What Rawlings Actually Said On June 4th In Kumasi


June 4th 1979 was the day of very few words. It was a very liberating day. It was another moment of truth in the history of our nation. It was about the fourth moment of truth since our independence. Come July 8th we will have to face another moment of truth.

June 4th was a day the human spirit decided enough was enough. It was a period the spirit of the nation came alive and decided enough was enough. No man was born to slave for another. Leadership did not give the right to rule with impunity. Corruption was taught a lesson. The misuse and abuses of the cohesive machinery of the state was turned against the abusers.

As corrupt as the Kufuor administration was, so also has this leadership been unmatched in crass behaviour.

June 4th is a day we take inspiration from. June 4th demonstrated to all of us the need to respect human values.

We have strayed away from those cherished human values. Too many things are going wrong. Too many things that went wrong during the Kufuor regime have still not been rectified.

The human rights violations and ethnic persecutions that should have been investigated and dealt with. The assassinations, plots and plans that should also have been investigated have all been left unattended to.

This government’s refusal to undo the injustices of the past will only lead to perpetuation of socio-economic injustice in Ghana.

Ladies and gentlemen: There are times when people find it easier and more comfortable living with a misconception than facing the uncomfortable truth. A good number of people in this government and the leadership of the party would rather lose the 2012 national election to the NPP than for the NDC to remain in power with a new leadership that will demand socio-economic justice, probity and accountability right to the letter.

The timid and sometimes cowardly behaviour of some of the NDC leadership was evident throughout the NPP regime but we find it convenient to make ourselves believe that timid behaviour never existed.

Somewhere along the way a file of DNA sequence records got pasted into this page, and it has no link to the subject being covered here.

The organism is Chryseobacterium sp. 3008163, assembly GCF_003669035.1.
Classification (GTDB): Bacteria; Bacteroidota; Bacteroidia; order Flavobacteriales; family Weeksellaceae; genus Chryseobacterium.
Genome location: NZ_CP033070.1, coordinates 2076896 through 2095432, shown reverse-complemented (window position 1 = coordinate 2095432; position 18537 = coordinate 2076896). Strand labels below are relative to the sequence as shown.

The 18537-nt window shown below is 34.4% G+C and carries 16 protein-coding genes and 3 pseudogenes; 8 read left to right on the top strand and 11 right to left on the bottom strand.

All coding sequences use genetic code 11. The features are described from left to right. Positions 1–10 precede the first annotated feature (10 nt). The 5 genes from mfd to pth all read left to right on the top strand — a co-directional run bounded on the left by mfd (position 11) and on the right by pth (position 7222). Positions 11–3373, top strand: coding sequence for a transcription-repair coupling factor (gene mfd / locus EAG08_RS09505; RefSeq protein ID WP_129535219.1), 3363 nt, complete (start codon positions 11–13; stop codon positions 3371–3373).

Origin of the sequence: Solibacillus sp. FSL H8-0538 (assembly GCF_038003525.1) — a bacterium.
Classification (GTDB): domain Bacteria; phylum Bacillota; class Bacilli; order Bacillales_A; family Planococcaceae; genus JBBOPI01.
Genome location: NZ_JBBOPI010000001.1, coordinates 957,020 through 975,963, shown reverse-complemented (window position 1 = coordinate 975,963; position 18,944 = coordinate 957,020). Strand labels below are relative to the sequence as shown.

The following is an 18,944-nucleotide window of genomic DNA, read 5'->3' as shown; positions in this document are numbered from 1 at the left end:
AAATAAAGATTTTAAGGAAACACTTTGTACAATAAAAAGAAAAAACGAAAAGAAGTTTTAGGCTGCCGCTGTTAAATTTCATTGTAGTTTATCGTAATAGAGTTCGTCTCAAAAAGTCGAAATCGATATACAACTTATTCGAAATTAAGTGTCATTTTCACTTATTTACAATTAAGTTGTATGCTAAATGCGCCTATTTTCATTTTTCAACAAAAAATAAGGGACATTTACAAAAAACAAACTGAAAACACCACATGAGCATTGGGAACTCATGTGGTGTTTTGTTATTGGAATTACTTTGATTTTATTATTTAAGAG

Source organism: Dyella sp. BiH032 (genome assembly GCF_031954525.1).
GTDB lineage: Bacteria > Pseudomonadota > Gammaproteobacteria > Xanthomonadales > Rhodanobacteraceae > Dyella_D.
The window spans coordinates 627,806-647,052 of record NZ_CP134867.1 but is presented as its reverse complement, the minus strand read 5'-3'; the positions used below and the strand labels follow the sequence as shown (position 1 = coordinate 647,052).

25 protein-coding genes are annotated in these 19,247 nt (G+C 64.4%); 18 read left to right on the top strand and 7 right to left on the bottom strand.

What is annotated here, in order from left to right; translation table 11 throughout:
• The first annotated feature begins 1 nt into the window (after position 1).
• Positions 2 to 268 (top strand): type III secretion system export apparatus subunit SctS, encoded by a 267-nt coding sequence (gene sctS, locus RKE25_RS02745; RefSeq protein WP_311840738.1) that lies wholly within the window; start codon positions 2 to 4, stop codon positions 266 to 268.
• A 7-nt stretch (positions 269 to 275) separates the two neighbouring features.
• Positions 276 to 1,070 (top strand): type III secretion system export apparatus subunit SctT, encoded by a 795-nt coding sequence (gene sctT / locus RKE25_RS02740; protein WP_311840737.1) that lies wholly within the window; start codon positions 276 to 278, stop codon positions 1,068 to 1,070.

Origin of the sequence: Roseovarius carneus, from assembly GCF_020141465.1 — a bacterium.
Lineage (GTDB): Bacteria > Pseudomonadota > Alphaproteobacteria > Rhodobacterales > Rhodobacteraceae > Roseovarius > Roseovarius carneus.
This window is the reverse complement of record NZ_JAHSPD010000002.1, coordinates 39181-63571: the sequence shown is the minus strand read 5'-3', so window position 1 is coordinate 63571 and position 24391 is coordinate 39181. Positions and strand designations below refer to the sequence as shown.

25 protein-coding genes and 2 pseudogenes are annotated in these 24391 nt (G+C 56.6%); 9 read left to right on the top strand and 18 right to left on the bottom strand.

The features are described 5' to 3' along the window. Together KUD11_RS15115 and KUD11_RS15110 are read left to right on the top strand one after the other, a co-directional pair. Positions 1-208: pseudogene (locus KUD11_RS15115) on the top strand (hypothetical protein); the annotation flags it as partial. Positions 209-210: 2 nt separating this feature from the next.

That pattern of behaviour has become even more visible since the NDC came back into office. And yet after almost two and half years some of us still cannot open our eyes to the reality of what is going on. Are we not drifting aimlessly free with the NPP still pretty much in control?

Our nervousness about the future is still blinding us to the decay that may rather cost us the 2012 elections. Certain personalities in the leadership of this government who were spared from Kufuor’s persecution and have jumped into the driving seat of the government have also not only decided to leave all the injustices intact, but have gone beyond it to dip their hands and feet into resources that would make them financial builders and breakers of the political will and power of the people. And this is all happening at the expense of stable, noble, human values.

Ladies and gentlemen: There are too many mean spirited things going on that I don’t want to waste time talking about now. The indecent distortions that have been sown into our party are alien to us. The PNDC/NDC believed and showed respect and trust for one another. Today it is not only appointees who are being held to ransom; our people are also being held to ransom; their economic and social insecurity is being taken advantage of. We are a party that used to believe in the rights and convictions of the individual. What has happened to our values?